I've been trying to figure out what is separating me from some of my people I want to support when I'm talking about self-care. I was re-listening to a recording by Renee Trudeau and it hit me. So many of us focus on the what and not the how.
Of course we do. I mean, it's so much more manageable to schedule something in a calendar than change a mindset. And that's saying a lot because scheduling 30 minutes to relax can feel daunting.
The trust of it though is that self-care isn't just the things you do for yourself: running, going to yoga, getting a massage, finding time for lunch... Those things ebb and flow. They happen and then they don't.
Self care is the approach you choose to have towards yourself and your life.
I can do things for myself. I can schedule a massage, I can go to lunch with a friend. But, if I spend the remaining times tearing myself down, putting my feelings after others, then all of those "events" I did for myself lose meaning.
Let me give an example. When I started my internship I was working with very poor clients exposed to huge amounts of violence and trauma. Our agency had a workshop on vicarious traumatization and talked about setting boundaries to protect yourself. These boundaries consisted of things like rituals to start and end your day to sandwich work (and theoretically, our thoughts and feelings) into a location or time period so that it didn't spill over into "real life."
eh hum bunk. excuse me. yeah, no.
Trauma, emotions, feelings in our bodies... they don't follow those rules. The lives and experiences of our clients live in our bodies, in our hearts and our minds. We are caretakers of them and carry them with us. Pretending it is not so only ignores the tension in your shoulder, it doesn't fix or prevent it.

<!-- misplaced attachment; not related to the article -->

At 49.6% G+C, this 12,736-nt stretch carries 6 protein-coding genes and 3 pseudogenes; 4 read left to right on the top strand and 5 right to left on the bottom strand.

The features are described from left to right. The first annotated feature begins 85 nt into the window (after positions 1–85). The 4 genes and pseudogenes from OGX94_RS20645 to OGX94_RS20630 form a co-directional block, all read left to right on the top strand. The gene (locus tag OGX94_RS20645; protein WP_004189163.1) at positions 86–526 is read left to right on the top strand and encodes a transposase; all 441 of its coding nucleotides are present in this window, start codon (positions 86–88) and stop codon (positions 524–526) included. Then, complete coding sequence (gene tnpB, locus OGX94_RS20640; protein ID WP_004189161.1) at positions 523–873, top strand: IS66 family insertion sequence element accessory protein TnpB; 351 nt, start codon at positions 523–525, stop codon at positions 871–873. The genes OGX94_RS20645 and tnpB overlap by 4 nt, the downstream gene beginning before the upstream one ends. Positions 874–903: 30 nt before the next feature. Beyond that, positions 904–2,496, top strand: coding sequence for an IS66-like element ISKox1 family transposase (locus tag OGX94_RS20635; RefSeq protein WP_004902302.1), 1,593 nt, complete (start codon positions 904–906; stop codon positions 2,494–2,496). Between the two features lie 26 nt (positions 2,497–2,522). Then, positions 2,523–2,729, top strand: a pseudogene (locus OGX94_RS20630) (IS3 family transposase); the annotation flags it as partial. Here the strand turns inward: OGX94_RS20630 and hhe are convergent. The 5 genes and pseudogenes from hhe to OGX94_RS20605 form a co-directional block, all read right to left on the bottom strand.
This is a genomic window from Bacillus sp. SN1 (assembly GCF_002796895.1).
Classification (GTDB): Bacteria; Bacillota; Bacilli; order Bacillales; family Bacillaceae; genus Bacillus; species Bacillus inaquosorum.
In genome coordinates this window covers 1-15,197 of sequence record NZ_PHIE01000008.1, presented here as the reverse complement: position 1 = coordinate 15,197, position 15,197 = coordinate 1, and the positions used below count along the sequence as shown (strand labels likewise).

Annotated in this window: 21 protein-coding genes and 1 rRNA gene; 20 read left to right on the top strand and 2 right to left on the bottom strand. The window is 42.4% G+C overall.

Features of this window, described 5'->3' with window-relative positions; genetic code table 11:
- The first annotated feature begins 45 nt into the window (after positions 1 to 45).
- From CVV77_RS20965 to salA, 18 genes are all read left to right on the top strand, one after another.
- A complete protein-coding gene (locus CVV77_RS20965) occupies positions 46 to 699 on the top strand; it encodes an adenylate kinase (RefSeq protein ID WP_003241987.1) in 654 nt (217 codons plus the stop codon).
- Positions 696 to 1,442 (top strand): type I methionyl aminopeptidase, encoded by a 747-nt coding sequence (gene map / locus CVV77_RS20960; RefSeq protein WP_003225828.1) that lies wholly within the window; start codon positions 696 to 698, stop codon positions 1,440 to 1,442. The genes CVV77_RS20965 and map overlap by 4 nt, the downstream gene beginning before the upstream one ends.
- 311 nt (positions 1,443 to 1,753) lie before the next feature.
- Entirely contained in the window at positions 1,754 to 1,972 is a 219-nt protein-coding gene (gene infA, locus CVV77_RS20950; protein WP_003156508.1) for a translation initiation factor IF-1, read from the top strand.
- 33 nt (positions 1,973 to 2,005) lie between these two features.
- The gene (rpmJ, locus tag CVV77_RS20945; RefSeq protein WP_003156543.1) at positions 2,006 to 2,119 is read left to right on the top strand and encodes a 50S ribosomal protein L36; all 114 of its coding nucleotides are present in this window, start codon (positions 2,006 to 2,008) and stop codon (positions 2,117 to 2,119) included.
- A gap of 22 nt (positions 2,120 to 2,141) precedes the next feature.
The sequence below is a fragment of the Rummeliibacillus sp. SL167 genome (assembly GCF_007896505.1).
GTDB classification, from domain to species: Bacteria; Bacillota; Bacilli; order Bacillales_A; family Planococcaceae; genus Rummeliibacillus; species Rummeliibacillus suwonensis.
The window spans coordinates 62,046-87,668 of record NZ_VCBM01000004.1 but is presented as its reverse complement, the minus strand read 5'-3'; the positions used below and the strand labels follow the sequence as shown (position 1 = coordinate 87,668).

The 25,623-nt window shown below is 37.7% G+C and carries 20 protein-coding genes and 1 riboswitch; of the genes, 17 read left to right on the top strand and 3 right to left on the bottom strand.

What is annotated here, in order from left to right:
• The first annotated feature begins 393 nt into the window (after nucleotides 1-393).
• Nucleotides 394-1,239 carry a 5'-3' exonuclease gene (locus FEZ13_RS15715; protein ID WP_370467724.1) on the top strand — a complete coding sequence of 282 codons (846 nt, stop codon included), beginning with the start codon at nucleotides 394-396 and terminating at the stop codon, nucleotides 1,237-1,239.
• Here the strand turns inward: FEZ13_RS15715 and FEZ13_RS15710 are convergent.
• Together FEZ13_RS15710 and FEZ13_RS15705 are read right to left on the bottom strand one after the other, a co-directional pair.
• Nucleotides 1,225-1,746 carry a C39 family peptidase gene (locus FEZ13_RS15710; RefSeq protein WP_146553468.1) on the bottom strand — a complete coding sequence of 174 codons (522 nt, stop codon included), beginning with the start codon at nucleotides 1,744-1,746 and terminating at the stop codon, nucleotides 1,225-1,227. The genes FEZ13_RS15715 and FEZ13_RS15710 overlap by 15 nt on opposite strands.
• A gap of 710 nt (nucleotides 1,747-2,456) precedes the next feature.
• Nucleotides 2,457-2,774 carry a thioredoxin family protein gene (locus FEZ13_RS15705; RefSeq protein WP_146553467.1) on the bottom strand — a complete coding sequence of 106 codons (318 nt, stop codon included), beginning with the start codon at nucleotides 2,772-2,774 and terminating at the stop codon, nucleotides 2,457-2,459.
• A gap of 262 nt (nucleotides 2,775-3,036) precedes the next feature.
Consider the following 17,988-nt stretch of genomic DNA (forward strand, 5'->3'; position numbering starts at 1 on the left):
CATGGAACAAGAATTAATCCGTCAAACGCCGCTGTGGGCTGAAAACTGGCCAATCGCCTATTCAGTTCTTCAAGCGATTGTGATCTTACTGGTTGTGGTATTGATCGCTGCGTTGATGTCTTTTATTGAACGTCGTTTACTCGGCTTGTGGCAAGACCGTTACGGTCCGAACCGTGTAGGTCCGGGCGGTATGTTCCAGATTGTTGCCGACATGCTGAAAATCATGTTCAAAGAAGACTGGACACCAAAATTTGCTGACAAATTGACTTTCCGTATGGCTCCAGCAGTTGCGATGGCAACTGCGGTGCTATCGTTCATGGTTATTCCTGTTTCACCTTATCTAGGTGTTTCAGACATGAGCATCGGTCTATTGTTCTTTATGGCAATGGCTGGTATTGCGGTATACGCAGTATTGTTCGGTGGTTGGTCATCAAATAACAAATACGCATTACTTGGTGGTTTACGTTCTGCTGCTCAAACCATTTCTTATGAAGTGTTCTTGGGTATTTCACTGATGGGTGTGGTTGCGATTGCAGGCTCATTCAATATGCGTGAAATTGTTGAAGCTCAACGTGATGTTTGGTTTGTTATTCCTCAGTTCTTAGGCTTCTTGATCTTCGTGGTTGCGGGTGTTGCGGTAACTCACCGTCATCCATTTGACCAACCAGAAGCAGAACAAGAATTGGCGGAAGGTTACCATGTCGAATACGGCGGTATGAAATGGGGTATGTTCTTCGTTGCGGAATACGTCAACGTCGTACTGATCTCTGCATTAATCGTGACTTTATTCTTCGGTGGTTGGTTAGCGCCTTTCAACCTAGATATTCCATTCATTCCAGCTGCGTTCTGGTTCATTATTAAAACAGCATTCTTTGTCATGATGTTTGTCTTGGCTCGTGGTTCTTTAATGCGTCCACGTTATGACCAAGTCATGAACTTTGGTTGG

Luckily I had a wonderful wonderful supervisor/teacher who introduced me to mindfulness meditation, self-compassion and Tara Brach. She helped me learn to be kind to myself: something few women had ever offered me. It was through this path that I was able to begin to learn that the attitude that I had towards myself was far more important than the things I did to take care of myself.
When you love yourself, and value yourself, there is no other option but self-care.
Because of her, I learned that self-care wasn't just the "doing." It was how I approached my life. It meant that I knew when I had young children I needed to protect my evenings and not work then, even if it meant an existing client could no longer fit in my schedule. It meant that I needed to charge more so that I could cover the higher "cost of working" (i.e. childcare) and still have the money I needed and wanted to be comfortable. It meant that I loved myself enough to believe I deserved to be comfortable. It meant that I needed time in my week to just be me -- not be "mom" or "spouse" or "therapist" but to explore who I am and what my values are in nature and solitude.
I urge you to take some time this week and reflect on the values you have, and the attitudes you carry, that show that you are important, too. This might not be accessible at first. Renee Trudeau talks about how the acts of self-care are the first steps on the path to self-love and I strongly agree. This is a journey. Your massage you scheduled, or flaking out in front of the TV are awesome and amazing steps on that journey. (Ones I particularly cherish.)
What are your next steps?
Where are you in your journey? Do you need to start with setting aside time to do the self care tasks? Are there ways you can bring the value of self-compassion to your day to day? I'd love to hear from you. Comment below or find me on facebook and let me know.